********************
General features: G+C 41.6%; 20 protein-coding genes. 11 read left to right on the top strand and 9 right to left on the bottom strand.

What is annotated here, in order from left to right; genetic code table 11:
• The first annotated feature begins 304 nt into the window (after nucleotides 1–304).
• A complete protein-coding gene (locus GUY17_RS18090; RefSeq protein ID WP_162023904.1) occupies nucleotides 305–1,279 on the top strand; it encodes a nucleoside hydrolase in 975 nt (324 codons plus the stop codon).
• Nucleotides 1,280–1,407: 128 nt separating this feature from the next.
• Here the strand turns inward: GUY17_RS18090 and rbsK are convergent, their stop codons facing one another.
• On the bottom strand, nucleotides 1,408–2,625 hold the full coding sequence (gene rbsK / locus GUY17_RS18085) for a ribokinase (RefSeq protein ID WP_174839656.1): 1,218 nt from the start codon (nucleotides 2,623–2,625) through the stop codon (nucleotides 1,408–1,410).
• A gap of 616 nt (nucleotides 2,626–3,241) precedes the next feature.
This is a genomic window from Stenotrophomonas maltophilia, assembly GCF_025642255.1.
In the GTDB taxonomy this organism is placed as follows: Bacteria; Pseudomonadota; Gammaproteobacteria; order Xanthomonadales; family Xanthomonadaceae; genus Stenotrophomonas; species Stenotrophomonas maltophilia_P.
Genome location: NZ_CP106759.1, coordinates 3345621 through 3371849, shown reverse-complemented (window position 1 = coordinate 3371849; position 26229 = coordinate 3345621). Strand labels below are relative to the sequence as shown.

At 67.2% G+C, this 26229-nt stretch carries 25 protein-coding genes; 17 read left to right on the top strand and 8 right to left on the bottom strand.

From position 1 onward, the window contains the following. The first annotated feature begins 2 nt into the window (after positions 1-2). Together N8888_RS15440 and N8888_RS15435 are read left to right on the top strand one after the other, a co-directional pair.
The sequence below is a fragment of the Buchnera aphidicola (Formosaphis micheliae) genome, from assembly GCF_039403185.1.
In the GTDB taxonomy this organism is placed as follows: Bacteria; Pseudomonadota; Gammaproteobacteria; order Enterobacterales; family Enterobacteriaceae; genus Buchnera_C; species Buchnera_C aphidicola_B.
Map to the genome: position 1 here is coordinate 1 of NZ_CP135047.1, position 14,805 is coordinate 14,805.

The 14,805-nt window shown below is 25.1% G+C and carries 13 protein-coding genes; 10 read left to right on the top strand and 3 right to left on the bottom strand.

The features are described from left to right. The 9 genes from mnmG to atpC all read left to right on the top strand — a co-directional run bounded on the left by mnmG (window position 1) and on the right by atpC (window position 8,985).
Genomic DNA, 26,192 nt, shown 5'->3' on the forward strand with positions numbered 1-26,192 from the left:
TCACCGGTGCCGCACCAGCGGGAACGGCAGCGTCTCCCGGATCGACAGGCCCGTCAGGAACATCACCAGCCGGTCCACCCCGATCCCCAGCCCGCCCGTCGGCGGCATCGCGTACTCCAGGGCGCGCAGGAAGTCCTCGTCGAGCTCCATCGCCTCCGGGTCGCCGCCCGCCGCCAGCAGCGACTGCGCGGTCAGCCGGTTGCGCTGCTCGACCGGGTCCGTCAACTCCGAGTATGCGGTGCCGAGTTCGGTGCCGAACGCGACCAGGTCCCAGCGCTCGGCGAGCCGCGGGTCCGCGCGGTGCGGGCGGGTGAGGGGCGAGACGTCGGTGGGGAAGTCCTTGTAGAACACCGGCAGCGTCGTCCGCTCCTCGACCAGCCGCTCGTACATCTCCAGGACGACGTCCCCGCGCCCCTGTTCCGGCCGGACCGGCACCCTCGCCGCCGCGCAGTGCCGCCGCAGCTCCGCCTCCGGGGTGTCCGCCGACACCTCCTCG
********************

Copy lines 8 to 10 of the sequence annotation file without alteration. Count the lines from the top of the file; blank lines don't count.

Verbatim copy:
• A gap of 616 nt (nucleotides 2,626–3,241) precedes the next feature.
This is a genomic window from Stenotrophomonas maltophilia, assembly GCF_025642255.1.
In the GTDB taxonomy this organism is placed as follows: Bacteria; Pseudomonadota; Gammaproteobacteria; order Xanthomonadales; family Xanthomonadaceae; genus Stenotrophomonas; species Stenotrophomonas maltophilia_P.